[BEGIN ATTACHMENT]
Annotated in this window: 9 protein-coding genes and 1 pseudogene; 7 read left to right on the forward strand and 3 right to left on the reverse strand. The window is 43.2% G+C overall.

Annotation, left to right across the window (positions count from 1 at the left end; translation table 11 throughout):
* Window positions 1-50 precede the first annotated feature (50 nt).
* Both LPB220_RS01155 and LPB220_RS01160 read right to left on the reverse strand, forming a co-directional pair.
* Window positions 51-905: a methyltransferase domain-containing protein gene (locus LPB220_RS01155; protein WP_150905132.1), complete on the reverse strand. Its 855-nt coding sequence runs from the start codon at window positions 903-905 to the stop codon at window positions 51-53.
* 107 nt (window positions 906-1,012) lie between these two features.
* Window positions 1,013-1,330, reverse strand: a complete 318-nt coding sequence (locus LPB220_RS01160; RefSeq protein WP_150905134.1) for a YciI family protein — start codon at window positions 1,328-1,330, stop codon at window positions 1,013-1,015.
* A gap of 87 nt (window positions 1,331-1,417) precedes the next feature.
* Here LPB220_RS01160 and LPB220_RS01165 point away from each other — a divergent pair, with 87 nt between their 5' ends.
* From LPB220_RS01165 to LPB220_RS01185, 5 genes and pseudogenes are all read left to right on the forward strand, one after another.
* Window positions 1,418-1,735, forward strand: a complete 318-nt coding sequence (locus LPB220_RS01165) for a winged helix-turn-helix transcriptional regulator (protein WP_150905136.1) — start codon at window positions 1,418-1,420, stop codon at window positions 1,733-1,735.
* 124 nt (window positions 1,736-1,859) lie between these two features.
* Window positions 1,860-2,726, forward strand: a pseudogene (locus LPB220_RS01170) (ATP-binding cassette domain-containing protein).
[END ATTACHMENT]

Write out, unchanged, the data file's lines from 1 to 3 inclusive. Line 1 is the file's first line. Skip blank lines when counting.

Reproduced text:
Annotated in this window: 9 protein-coding genes and 1 pseudogene; 7 read left to right on the forward strand and 3 right to left on the reverse strand. The window is 43.2% G+C overall.

Annotation, left to right across the window (positions count from 1 at the left end; translation table 11 throughout):
* Window positions 1-50 precede the first annotated feature (50 nt).